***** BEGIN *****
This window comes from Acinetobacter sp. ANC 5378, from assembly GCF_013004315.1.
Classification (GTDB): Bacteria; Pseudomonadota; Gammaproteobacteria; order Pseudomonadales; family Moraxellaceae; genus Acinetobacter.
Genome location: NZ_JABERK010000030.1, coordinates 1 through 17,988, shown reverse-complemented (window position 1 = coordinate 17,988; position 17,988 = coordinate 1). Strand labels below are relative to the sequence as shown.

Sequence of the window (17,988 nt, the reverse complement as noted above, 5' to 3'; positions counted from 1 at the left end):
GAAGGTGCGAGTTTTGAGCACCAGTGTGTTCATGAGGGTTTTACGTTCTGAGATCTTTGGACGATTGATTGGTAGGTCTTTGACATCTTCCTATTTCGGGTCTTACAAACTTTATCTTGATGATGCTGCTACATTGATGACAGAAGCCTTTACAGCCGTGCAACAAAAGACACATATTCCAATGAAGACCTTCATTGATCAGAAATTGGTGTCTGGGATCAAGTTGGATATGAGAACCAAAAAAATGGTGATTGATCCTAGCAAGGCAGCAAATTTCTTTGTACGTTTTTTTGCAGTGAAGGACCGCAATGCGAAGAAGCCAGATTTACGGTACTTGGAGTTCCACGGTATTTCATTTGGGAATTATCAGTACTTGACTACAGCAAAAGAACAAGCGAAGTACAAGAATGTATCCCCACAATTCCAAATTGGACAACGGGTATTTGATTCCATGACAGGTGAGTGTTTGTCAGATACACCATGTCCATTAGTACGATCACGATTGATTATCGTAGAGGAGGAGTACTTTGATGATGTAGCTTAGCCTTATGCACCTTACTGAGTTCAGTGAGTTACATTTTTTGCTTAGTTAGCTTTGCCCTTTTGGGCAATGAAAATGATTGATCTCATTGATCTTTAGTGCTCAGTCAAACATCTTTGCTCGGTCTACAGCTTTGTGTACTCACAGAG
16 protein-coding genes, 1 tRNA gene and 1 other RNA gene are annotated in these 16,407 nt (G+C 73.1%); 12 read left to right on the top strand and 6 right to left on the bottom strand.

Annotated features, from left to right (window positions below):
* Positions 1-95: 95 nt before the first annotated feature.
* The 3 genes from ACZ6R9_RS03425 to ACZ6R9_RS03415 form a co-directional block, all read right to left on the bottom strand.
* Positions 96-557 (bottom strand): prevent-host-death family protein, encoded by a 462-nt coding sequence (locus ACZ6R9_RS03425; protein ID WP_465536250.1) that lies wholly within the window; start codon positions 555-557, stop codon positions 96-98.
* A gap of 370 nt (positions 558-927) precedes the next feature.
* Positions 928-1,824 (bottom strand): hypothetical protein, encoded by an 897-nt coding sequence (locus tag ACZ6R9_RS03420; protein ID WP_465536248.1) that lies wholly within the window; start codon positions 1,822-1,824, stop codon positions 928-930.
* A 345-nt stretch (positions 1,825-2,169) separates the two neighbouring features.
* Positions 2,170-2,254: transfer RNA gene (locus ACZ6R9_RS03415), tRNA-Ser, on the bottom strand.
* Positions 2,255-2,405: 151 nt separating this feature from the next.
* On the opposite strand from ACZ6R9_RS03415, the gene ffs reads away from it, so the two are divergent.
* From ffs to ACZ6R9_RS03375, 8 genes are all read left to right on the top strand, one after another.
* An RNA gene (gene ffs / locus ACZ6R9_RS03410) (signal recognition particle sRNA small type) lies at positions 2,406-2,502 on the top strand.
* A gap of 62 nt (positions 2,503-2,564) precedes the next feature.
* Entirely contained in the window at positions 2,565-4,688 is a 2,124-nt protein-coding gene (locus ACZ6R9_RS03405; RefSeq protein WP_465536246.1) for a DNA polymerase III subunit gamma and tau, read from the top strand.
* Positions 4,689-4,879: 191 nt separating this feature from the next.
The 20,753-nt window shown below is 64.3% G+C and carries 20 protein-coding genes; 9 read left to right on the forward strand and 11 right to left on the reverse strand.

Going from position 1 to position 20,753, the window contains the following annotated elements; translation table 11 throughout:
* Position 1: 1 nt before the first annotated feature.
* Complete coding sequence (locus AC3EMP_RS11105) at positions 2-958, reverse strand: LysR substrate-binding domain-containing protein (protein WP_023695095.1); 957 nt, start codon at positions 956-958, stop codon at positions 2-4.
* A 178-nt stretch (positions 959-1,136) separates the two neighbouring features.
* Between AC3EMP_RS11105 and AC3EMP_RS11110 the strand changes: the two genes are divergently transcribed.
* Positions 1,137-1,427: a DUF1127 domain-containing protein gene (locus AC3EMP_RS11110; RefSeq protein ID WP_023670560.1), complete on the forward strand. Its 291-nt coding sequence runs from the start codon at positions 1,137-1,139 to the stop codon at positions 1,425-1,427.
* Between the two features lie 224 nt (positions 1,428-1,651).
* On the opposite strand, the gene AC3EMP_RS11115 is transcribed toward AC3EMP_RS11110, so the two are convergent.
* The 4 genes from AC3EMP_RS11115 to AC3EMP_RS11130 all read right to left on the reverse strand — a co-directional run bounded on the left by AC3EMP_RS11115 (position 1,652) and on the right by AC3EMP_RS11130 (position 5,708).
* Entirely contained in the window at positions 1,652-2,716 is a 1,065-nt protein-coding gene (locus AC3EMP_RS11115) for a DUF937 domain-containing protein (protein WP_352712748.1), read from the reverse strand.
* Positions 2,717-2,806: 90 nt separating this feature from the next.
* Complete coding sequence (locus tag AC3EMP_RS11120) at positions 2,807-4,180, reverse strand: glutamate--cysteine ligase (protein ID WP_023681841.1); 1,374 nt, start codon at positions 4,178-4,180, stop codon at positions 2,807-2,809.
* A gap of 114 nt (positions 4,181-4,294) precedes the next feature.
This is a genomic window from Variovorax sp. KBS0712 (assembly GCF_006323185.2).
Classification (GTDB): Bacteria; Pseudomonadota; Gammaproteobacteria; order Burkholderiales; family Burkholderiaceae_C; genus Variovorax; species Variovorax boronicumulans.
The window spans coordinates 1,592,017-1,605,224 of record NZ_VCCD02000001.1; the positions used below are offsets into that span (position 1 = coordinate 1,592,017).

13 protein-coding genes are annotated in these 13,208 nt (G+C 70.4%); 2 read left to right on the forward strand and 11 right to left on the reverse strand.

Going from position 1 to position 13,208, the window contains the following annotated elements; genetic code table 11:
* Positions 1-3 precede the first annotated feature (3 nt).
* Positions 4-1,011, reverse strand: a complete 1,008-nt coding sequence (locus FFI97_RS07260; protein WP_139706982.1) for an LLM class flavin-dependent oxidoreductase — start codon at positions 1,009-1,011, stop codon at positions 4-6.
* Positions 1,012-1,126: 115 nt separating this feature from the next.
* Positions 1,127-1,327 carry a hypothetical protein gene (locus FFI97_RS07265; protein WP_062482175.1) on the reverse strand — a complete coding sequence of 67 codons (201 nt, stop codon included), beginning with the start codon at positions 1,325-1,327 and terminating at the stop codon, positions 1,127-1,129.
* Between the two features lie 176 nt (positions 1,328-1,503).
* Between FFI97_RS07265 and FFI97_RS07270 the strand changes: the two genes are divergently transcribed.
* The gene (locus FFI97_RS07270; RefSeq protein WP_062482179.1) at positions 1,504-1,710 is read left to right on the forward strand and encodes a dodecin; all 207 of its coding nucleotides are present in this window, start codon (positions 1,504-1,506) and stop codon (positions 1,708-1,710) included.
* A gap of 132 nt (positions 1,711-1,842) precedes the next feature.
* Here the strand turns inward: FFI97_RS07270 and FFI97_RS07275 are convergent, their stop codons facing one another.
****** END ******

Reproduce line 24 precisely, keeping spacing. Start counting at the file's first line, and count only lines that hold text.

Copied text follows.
* Position 1: 1 nt before the first annotated feature.